Crane's-bill Renard's Hardy Geranium


"The silver-blue moonlight
makes the geraniums purple,
and the roof glitters
like ice."

-Amy Lowell,
1874-1925

   

We originally planted the Renard's crane's-bill (Geranium renardii) at the foot of our Highbush Cranberry (Viburnum trilobum) right outside our back door, where it would get afternoon sun. But I began to worry about the soil being too rich for it there, & it was watered too often for this species.

Crane's-billI moved it across the garden path to be near a Red Hot Poker or Torch Lily, where afternoon sun exposure was even better, but the soil had not been so greatly enriched & it was less often watered.

It did much better in this location except that over time, alas, the torch lily got so gigantic it overwhelmed & completely stifled our tragically abused Renard. When it came time to divide the torch lily, I decided I might as well move it altogether, & it went in halves out on the street in a xeriscape garden.

Shortly after the torch lily was out of the Renard's crane's-bill way, the crane's-bill at long last leapt to life in the dryish sunny location, forming a gorgeous evenly mounded compact clump of felty leaves.

The second photo from August 2003 shows the unusually attractive leaves as they've been this year without flowers.

Crane's-billBecause it had been left so long to fend for itself with the domineering torch lily, it went for over a year not blooming.

By Spring 2004 it was again in flower, better than ever, & it is not apt again to suffer the stresses initially imposed upon it for its first two years. The third photo shows it in April bud, with one bloom fully opened.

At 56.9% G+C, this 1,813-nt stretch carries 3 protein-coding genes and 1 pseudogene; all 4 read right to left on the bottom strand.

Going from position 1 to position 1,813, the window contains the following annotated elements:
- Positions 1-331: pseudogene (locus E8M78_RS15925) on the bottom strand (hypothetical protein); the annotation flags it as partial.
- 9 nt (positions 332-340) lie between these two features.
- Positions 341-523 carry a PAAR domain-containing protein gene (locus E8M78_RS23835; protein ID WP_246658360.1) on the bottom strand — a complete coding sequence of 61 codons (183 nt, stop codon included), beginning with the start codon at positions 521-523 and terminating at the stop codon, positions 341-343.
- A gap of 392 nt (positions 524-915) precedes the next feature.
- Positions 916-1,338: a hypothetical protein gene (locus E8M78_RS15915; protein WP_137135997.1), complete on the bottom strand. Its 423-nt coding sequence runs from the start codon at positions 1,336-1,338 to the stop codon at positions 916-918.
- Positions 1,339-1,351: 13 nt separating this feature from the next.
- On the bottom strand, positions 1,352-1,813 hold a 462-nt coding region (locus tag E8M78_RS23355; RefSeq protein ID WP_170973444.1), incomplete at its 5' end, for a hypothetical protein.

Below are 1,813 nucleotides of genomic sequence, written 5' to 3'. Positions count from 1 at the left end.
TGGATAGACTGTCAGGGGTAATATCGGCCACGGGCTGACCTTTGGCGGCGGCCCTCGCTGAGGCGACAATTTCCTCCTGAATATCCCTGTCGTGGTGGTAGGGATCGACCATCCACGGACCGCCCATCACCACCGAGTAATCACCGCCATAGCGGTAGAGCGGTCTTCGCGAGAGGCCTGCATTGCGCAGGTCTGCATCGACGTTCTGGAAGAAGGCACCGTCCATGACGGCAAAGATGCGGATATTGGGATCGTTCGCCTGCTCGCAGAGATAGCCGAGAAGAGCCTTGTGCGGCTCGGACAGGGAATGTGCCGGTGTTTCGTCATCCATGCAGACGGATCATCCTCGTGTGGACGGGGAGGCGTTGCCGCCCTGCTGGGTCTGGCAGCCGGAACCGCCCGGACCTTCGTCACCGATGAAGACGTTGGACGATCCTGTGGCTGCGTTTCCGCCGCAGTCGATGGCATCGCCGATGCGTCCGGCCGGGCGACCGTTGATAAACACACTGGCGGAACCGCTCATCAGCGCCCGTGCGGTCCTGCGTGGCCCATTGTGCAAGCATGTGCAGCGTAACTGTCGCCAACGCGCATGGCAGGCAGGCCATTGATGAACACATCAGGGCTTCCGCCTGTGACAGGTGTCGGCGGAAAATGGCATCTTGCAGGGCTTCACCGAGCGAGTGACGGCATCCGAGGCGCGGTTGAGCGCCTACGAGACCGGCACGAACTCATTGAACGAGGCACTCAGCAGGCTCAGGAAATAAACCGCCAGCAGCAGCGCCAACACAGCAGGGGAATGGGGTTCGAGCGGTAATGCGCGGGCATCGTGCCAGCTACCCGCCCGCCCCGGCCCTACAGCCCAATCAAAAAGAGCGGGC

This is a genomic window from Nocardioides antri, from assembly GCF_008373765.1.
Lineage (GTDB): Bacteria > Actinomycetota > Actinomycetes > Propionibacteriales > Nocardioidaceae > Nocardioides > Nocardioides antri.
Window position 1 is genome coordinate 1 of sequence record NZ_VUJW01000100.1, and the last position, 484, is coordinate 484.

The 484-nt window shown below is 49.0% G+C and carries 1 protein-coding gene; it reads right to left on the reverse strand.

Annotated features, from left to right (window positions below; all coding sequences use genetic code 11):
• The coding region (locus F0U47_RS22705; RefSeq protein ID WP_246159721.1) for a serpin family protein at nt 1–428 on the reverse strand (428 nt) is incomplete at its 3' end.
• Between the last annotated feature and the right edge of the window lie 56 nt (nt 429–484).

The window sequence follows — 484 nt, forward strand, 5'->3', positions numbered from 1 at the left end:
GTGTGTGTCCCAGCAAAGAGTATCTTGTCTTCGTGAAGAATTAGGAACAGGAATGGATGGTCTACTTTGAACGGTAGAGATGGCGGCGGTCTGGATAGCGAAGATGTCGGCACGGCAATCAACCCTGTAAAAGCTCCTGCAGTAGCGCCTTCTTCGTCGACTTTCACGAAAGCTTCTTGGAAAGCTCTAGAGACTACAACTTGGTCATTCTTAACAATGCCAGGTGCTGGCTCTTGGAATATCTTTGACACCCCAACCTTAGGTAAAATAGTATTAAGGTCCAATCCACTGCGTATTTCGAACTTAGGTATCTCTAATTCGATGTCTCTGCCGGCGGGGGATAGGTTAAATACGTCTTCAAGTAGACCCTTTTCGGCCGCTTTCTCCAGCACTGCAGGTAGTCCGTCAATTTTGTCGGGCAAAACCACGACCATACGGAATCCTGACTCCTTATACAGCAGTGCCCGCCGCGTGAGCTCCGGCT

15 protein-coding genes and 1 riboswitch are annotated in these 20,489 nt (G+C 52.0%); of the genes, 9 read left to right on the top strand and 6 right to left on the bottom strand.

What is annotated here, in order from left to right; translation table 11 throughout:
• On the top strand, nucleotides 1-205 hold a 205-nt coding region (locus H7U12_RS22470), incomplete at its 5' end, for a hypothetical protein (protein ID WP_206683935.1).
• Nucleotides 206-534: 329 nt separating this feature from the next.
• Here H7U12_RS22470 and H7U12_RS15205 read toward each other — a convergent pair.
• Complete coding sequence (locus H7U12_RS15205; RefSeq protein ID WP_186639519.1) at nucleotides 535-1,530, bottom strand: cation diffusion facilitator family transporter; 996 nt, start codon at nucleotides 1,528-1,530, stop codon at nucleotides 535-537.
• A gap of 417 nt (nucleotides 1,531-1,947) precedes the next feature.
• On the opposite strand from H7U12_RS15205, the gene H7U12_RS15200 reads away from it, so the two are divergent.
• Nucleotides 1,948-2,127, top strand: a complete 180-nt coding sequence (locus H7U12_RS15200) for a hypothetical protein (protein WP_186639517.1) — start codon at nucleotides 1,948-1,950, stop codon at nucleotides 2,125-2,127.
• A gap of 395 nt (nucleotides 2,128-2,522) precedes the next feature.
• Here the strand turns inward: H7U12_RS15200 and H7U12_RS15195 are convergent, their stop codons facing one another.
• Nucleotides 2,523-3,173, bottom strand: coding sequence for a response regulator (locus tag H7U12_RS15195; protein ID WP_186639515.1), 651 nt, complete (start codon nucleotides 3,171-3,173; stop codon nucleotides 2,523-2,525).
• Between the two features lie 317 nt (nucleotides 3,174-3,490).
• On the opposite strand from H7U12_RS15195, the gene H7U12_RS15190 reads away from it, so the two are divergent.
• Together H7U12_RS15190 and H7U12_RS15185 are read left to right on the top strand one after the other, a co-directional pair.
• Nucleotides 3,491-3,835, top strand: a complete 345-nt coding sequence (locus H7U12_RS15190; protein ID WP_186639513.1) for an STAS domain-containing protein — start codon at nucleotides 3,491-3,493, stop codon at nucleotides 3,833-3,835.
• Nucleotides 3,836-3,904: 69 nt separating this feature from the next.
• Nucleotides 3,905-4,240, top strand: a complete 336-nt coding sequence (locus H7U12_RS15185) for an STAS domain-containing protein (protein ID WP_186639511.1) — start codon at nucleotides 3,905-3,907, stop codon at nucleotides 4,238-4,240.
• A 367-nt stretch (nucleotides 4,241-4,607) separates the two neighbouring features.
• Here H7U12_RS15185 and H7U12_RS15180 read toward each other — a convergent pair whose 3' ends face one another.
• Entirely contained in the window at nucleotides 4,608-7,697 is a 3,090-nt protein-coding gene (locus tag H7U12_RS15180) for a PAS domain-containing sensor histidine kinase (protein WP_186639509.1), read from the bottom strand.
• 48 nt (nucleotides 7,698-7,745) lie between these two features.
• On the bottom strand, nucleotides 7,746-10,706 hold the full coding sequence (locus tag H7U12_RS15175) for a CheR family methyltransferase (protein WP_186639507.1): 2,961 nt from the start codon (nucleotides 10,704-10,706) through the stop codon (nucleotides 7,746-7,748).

The usual bloom period is June & July, but ours bloomed (in 2001 & 2002) starting in May, & in 2004 it was blooming by mid-April. The flower detail at the top of the page was taken May 2001. The third & fourth photos are from April & May respectively, 2004.

The species comes in many cultivated colors, but ours is the natural form, such as became a recipient of the Royal Horticultural Society's coveted Award of Garden Merit. It produces flowers that are white with blush of blue, & with such fine deep violet lines on each petal that they seem to have been etched.

Crane's-bill It only grows to about one foot or 15 inches high, smaller than the majority of the cranebills, & does not sprawl much, but remains a tidy round clump.

The grey-green foliage provides excellent texture to a garden even when not in flower. These leaves look quite different from those of other crane's-bills, in that they are thicker & vastly more pubescent.

The hairiest sorts of leaves in many genera tend to be for plants that want to be watered the least often, & Renard's is in keeping with this generality, in that it would do very poorly if it were in the kind of damp cool sites preferred by most crane's-bills.

It should be trimmed back sometime in autumn, though not entirely to the ground. The velvety-green scalloped leaves are semi-evergreen & it's nice to take some advantage of that for a winter presence, & the lingering leaves protect the root from frosty nights.

   



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